ILNews

Unwed father must reimburse Medicaid

Jennifer Nelson
January 1, 2007
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An order for an unwed father to pay back Medicaid at least 50 percent of birthing expenses for the mother and baby does not violate the father's rights under the U.S. Constitution, the Indiana Court of Appeals ruled.

In In the Matter of the Paternity of A.R.S.A.; Alberto S. Meneses v. Rudit A. Legunes, 79A04-0706-JV-323, Meneses appealed the trial court order that he has to pay Medicaid 50 percent of the birthing expenses incurred during the birth of his son. Meneses is not married to the mother, Legunes, but does live with her.

Meneses argues that Indiana Code 31-14-17-1 only pertains to the reimbursement of the mother's medical expenses, not the expenses of the infant. He also argues his rights are being violated under the Equal Protection Clause and Due Process Clause of the 14th Amendment, contending that married fathers are not required to reimburse expenses to Medicaid and the court never allowed him an opportunity to show if he could pay the amount ordered in the judgment.

Meneses signed a paternity affidavit declaring himself to be the biological father of A.R.S.A., and the trial court later entered an order establishing his paternity. In a separate judgment, the trial court ordered Meneses to pay 50 percent of the baby's birthing expenses totaling nearly $3,300. Meneses filed a motion to correct error regarding the Medicaid birthing expenses; the trial court denied the motion.

Indiana Code 31-14-17-1 states the court "shall order the father to pay at least fifty percent (50%) of the reasonable and necessary expenses of the mother's pregnancy and childbirth, including the cost of:" prenatal care, delivery, hospitalization, and postnatal care. Judge Patricia Riley wrote the baby's medical expenses were incurred because of and immediately following his birth, and the plain language of the statute orders the father to pay 50 percent of expenses of mother's pregnancy and childbirth.

"Any expenses relating to childbirth logically include expenses incurred by the infant during and immediately following birth," Judge Riley wrote.

Meneses also argues the Indiana statute violates the Equal Protection Clause because only unwed fathers can be ordered to pay the expenses and no similar obligation exists for married fathers.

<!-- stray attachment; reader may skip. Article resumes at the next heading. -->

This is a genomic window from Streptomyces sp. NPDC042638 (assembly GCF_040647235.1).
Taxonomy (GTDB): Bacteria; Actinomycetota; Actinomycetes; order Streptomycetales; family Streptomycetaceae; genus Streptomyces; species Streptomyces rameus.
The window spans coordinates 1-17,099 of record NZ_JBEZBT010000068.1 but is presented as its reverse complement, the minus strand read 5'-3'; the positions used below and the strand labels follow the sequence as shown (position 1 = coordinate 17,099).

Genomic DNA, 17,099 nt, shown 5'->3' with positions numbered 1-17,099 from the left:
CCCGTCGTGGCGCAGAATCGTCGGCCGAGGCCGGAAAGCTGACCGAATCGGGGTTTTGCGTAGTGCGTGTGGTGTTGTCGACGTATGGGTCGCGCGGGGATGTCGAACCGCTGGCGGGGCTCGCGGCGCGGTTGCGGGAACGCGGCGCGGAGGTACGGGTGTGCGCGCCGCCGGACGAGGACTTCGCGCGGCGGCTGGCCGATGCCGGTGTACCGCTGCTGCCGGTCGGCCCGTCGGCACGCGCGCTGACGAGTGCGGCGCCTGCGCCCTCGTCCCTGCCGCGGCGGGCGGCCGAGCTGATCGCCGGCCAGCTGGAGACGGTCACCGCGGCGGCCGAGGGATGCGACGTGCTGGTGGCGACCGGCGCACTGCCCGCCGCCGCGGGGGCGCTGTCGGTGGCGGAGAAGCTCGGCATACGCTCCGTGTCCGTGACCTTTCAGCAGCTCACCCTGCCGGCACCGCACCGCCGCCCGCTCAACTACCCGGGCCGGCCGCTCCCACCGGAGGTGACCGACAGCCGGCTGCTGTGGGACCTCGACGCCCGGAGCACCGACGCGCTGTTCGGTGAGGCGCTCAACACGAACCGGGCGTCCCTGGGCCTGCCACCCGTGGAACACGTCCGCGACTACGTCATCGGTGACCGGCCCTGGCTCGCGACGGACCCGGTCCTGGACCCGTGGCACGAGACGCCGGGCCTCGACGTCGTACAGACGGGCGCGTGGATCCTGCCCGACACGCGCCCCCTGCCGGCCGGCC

Judge Riley wrote a state's interest in requiring men to provide for children born out-of-wedlock and reimburse medical expenses is a "legitimate goal" because it requires a man to accept financial responsibility similar to what married men do voluntarily.

His rights were not violated because the court did not hold a hearing to determine how much money he would be able to afford to reimburse Medicaid. The federal and state Medicaid statutes for reimbursement don't impose any obligation on the trial court to conduct an inquiry into the father's ability to pay and instead impose a certain financial responsibility upon the father, she wrote.
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  1. So that none are misinformed by my posting wihtout a non de plume here, please allow me to state that I am NOT an Indiana licensed attorney, although I am an Indiana resident approved to practice law and represent clients in Indiana's fed court of Nth Dist and before the 7th circuit. I remain licensed in KS, since 1996, no discipline. This must be clarified since the IN court records will reveal that I did sit for and pass the Indiana bar last February. Yet be not confused by the fact that I was so allowed to be tested .... I am not, to be clear in the service of my duty to be absolutely candid about this, I AM NOT a member of the Indiana bar, and might never be so licensed given my unrepented from errors of thought documented in this opinion, at fn2, which likely supports Mr Smith's initial post in this thread: http://caselaw.findlaw.com/us-7th-circuit/1592921.html